Waiting in Line for Auto Service: A Trapped Feeling

People don't usually show up to auto parts and services locations in the best of moods. Cars are absolutely indispensable to most American lives, so a car in need of parts, repairs, or servicing can put a serious strain on its owner. Not surprisingly, most consumers waiting for a smog check, oil change, or tire replacement would like their needs met with minimal time spent. A customer who drives to the local oil change station and sees a long line or full waiting room is likely to drive off and take his or her business elsewhere. No one likes waiting in line, after all.

Many people who go to have their oil changed or their tires repaired are under pressure to have the work done quickly because going without a car can be inconvenient or, to some families, devastating. Anxiety leads people who anticipate an arduous wait to take off sooner rather than later to avoid a sunk costs (or time) trap. Many oil change customers, for example, use their lunch hours to get their fluids changed while they eat. If it looks like waiting for service will drag lunch out too long, or if time is otherwise a factor, they'll go find a place without a line.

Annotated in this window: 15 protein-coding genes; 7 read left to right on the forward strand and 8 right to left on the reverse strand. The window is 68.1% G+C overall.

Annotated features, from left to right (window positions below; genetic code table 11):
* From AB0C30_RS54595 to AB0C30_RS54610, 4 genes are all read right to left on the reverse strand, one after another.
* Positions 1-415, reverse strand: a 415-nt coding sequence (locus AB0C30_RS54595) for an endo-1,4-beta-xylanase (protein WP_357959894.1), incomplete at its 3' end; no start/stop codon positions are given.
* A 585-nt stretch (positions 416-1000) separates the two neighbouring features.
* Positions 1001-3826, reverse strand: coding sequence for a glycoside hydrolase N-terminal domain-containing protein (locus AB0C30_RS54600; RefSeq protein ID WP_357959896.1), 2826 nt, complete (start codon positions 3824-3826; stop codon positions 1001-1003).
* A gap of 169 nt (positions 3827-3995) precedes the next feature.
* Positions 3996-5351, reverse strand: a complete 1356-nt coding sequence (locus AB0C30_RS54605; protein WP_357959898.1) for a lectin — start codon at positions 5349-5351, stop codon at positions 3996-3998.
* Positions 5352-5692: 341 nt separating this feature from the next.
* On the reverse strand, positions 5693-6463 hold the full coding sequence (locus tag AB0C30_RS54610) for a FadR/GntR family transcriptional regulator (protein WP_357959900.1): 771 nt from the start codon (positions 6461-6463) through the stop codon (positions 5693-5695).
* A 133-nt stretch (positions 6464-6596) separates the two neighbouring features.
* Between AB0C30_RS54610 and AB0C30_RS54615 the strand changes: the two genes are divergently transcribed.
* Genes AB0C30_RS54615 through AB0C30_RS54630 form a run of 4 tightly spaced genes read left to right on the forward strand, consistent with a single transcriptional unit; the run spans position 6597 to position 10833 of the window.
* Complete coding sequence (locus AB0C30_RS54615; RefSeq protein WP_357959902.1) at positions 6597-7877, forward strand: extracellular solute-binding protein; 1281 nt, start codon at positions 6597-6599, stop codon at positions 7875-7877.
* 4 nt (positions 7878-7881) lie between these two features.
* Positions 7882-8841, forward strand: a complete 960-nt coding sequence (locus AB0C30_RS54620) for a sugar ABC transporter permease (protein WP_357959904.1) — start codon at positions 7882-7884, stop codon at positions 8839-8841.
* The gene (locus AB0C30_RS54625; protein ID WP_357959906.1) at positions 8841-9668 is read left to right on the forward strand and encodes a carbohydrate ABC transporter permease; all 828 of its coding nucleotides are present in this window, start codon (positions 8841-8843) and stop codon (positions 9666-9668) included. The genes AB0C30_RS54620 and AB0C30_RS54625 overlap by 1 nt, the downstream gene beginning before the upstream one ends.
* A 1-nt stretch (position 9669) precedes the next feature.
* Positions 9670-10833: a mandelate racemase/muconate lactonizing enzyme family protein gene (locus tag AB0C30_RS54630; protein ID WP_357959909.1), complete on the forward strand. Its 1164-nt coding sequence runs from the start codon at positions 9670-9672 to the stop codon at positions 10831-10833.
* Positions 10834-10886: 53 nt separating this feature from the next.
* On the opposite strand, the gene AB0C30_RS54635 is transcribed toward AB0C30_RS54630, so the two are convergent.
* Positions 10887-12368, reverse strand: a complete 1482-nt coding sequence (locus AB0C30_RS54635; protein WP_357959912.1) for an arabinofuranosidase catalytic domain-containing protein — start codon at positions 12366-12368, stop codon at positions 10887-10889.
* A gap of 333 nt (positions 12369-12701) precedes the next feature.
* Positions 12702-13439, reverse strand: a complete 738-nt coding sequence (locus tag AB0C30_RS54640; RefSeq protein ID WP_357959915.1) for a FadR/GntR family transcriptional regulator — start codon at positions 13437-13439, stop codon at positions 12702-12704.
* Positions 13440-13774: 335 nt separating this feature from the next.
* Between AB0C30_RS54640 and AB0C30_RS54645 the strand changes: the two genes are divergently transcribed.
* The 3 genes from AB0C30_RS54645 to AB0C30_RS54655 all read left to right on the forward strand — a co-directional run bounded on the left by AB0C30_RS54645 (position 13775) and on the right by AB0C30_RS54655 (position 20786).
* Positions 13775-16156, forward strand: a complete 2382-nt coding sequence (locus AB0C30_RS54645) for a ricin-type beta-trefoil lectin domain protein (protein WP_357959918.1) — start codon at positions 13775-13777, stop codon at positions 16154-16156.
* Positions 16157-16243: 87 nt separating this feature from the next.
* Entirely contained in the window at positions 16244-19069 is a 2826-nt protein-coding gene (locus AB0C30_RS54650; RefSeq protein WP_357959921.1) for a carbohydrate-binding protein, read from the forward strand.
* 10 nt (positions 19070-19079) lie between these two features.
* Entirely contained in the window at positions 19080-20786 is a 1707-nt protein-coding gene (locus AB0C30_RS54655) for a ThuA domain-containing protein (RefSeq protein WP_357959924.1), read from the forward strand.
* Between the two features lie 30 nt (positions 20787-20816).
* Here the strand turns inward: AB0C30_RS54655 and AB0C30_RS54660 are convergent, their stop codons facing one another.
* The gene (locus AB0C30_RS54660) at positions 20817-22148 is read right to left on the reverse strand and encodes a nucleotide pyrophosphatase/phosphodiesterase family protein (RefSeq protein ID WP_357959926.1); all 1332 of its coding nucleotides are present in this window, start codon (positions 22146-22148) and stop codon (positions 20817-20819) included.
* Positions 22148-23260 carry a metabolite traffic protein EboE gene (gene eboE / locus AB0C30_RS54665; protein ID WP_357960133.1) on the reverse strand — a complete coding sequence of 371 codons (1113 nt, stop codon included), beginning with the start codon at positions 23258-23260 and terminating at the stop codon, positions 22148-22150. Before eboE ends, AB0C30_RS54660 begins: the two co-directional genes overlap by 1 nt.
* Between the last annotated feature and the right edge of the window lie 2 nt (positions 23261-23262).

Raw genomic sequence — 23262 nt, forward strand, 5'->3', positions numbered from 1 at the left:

Every customer lost due to a long line is just one of the many such transactions that tire stores, oil change stations, and auto parts retailers lose every month. Customers who make the trip only to decide to leave are almost worse than those who never come at all - a customer that never was is better than one who could have been but got turned off by the length of the line.

Expanding a business's facilities is one way to counter long waiting times. By opening new berths and hiring more people, a shop can service more cars at a time. But what If the improved facilities lead to more business that just leads to longer lines? Word of the renewed lines will just send people away, until the owners are stuck paying a higher overhead for the same slow turnout. Expanding a business because of natural growth is one thing, but the chances of stopping long wait times permanently are minimal.

Smartphones now allow businesses to line their customers up online, vastly diminishing the chance a long line will even exist to dissuade potential customers. By signing up ahead of time online, a client can select their services, set the time they'd like to be seen, and be placed in a virtual queue. They can watch their number get closer in real time, and when their turn comes up, arrive at the store like the world's luckiest walk-in. In the meantime, they're free to work, play, eat, or otherwise spend their time as they like, rather than being tethered to their car and the shop. And those customers who just swing by will see a busy, bustling location, without the discouraging inconvenience of a long line.